The second addition finnel was charged with diethyl ether (50 mL) and phosphorus trichloride (6.6 g, 0.048 mol, MW 137.3, 1.00 equiv). The phosphorus trichloride solution was added to the reaction mixture with agitation at such a rate that the internal reaction temperature was maintained at -70° to -75° C. After the addition was complete the reaction temperature was maintained at -75° C. for an additional 30-60 min.
The reaction was quenched by the dropwise addition of methanol (6 mL) at -75° C. The reaction was gradually warmed to -20° C., then aqueous 2 N HCl (30 mL) was added at -20° C.
The precipitated solids were isolated by filtration and washed with diethyl ether (100 mL), demineralized water (100 mL), and diethyl ether (100 mL). The crude solids were dried in vacuo to afford 23.69 g of off-white powder (24.1 g theoretical yield, 96% by HPLC area%/). 1 H NMR (CDCl3, δ, TMS): 7.4 (m, 2H), 7.5 (m, 1H) ppm. 13 C NMR (CDCl3, δ, TMS): 127.8, 128.4 d, 138.1 d, 142.6, 162.3 d ppm. 31 P NMR (CDCl3, δ, H3 PO4): 0.26 ppm. LC/APCIIMS (90% acetonitrile, 10% water): m/e 502+504 (M+H+).
A flask was equipped with a reflux condenser, agitator, nitrogen purge and heat source. The flask was charged copper (I) cyanide (20.27 g, 0.226 mol, MW 89.5, 5.4 equiv) in dry pyridine (120 mL). Finely powdered tris(6-bromo-2-pyridyl)phosphine (20.91 g, 0.042 mol, MW 502, 1.0 equiv) from Example 6 was added to the reaction flask with vigorous agitation. The reaction mixture was heated at reflux for 12 hr. The heat source was removed and the reaction mixture cooled to ice bath temperature. Saturated aqueous sodium cyanide (60 g NaCN/160 mL water) was added to the cooled reaction and the mixture was stirred for 4 hr at ice bath temperature. The solids were isolated by filtration and washed with water (5×40 mL) followed by methanol (5×40 mL) until the washes were colorless. The crude solids were dried in vacuo to afford 11.0 g of brown solids (14.2 g theoretical yield, 88% by HPLC area%). 1 H NMR (CDCl3, TMS): 7.7 (d, JH-H =7.3 Hz, 1H), 7.8 (m, 2H) ppm. 13 C NMR (CDCl3, TMS): 128.1, 132.7 d, 134.6 d, 136.9, 162.4 ppm. 31 P NMR (CDCl3, H3 PO4): 2.7 ppm. LC/APCI/MS (90% acetonitrile, 10% water): m/e 341 (M +H+).
A reaction flask was equipped with a reflux condenser, agitator and a nitrogen purge. The flask was charged tris(6-cyano-2-pyridyl)phosphine (10.27 g, 30 mmol, MW 340, 1.0 equiv) from Example 7 and concentrated HCl (350 mL, dl.2=420 g, 37% HCl=155 g HCl, MW 36.5, 4.3 mol, ca. 140 equiv) was carefully added with agitation. The resultant dark brown solution was heated at 600° C. for 18 hr.
The reaction mixture was concentrated by evaporation at below 60° C. and the residue was treated several times with chloroform (2×50 mL) followed by concentration to azeotropically remove water to afford 20.2 g of crude product as a brown solid.
The crude tris(6-carboxy-2-pyridyl)phosphine (19.92 g) was quickly dissolved and filtered in warm demineralized water (130 mL). The filtrate was allowed to stand at ambient temperature for 2 hr, then the precipitated solids were isolated by filtration. The solids were washed with cold demineralized water then dried the in vacuo to afford 10.14 g of light brown solids (12.0 g theoretical yield for tris hydrochloride, 94% by HPLC area%). 31 H NMR (DMSO-d6, δ, TMS): 7.4 (d, JH-H =7.6 Hz, 1H), 7.9 (m, 1H), 8.0 (d, JH-H =7.7 Hz, 1(DMSO-d6, δ, TMS): 125.1, 132.3 d, 138.7, 149.9 d, 161.9, 166.6 ppm. 31 P NMR (DMSO-d6, δ, H3 PO4): -3.2 ppm.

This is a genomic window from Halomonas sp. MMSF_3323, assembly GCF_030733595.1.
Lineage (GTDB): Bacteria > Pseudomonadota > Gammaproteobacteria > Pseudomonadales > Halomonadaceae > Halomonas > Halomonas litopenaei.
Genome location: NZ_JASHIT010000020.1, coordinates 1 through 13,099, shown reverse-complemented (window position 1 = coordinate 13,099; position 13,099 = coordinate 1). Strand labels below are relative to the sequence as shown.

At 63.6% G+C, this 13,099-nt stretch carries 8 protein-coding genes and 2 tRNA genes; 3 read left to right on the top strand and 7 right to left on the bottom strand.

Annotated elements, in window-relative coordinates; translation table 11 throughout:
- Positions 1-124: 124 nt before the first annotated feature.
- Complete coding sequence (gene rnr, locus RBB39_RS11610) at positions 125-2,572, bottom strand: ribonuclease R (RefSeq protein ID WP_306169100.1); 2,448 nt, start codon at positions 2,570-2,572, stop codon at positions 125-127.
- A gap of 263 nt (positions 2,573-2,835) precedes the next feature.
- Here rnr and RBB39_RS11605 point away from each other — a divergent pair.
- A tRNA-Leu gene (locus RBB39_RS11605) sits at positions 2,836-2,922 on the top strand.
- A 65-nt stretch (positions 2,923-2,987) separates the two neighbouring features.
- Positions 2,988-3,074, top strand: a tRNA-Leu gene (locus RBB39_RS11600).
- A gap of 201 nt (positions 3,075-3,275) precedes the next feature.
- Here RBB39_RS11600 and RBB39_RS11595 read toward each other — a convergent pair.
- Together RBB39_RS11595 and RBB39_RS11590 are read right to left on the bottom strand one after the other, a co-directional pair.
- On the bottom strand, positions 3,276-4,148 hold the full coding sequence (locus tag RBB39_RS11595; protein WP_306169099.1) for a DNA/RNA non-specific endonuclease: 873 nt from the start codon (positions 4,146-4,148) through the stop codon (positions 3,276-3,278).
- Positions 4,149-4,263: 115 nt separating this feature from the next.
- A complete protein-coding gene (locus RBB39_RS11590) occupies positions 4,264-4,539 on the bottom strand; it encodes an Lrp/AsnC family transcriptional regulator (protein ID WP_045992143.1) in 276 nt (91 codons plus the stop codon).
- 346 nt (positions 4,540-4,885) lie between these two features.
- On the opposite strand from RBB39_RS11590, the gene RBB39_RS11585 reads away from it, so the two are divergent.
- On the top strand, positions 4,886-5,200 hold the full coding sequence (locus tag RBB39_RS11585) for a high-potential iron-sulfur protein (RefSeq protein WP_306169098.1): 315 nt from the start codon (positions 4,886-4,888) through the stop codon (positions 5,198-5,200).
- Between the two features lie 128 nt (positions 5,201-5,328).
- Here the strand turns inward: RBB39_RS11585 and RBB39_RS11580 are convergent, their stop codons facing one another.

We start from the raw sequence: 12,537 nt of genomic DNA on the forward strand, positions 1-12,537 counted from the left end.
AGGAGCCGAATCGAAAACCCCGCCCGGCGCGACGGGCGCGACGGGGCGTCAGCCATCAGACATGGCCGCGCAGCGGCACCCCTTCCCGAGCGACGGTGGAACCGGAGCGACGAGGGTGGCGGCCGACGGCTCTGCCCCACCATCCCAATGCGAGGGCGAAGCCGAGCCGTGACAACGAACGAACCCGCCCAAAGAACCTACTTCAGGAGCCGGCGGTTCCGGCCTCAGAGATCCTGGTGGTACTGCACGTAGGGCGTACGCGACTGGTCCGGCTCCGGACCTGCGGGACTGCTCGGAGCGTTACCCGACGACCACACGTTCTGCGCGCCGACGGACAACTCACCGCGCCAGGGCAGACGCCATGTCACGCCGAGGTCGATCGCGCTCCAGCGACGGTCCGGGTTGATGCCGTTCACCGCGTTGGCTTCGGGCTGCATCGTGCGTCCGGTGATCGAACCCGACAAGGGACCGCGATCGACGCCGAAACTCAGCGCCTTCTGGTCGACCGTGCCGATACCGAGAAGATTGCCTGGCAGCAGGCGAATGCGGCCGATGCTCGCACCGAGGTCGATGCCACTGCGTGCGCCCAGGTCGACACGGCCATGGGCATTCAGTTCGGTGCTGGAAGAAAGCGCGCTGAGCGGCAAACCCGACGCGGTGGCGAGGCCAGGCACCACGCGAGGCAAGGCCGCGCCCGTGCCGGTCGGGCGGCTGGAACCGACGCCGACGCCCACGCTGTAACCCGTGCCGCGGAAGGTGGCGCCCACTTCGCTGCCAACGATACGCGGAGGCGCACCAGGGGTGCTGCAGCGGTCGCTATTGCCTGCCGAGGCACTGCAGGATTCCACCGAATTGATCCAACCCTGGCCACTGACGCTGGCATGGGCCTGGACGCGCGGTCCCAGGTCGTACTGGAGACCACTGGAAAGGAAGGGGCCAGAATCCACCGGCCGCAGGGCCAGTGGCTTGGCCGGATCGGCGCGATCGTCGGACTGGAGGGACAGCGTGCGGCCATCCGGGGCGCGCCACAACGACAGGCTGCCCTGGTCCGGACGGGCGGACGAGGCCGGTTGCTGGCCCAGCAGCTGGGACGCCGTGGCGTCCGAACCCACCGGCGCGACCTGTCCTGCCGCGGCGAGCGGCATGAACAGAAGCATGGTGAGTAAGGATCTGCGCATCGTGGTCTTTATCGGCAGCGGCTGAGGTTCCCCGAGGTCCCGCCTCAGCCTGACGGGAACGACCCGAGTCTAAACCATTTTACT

An Erlenmeyer flask was immersed in an 80° C. water bath then charged with tris(6-carboxy -2-pyridyl)phosphine hydrochloride (Example 8) (3.11 g, MW 506.5 for 3HCl, 6.1 mmol). Saturated aqueous sodium bicarbonate solution (22.5 mL, ca. 10 wt %=2.25 g NaHCO3, MW 84, 27 mmol, 4.4 equiv) was added to the flask dropwise at ambient temperature. The resultant dark red-brown solution was hot filtered and the filtrate was slowly cooled to ambient temperature, followed by cooling to ice bath temperature. The slurry was held at ice bath temperature for 1 hr and the solids were isolated by filtration and washed with cold demineralized water. The solids were dried in vacuo to afford 1.57 g of light pink flakes (2.84 g theoretical yield for tris sodium salt, 95% by HPLC area%). 1 H NMR (D2 O, δ, TMS): 7.1 (d, JH-H H=7.4 Hz, 1H), 7.8 (m, 2H) ppm. 13 C NMR (D2 O, δ, TMS): 123.9, 130.9, 138.8, 155.4 d, 15 173.1 ppm. 3 P NMR (D2 O, δ, H3 PO4): -5.9 ppm. LC/ESI/MS (50:50 aqueous HOAc:MeOH): m/e 420 (M-2Na.sup.++3 H+).
A reaction flask was equipped with a reflux condenser, agitator, addition funnel, nitrogen source and heating bath. The tris(6-carboxy-2-pyridyl)phosphine sodium salt (310 mg, 0.67 mmol, MW 463) from Example 9 was dissolved warm demineralized water (10 mL) and the resultant solution was filtered and charged to reaction flask. Gadolinium (III) acetate (260 mg, 0.64 mmol, MW 406 for tetrahydrate, 1 equiv) was dissolved in warm demineralized water (10 mL) and the resultant solution was filtered and charged to the addition funnel. The bath was heated to 90° C. and the gadolinium acetate solution was added dropwise with agitation over 30 min. Once the addition was complete, the reaction was cooled to ambient temperature and the white solids were isolated by filtration and washed with demineralized water. The solids were dried in vacuo to afford 130 mg of white solids (369 mg theoretical yield for anhydrous complex, 93% by HPLC area%/o), and having the structural formula shown below: ##STR14##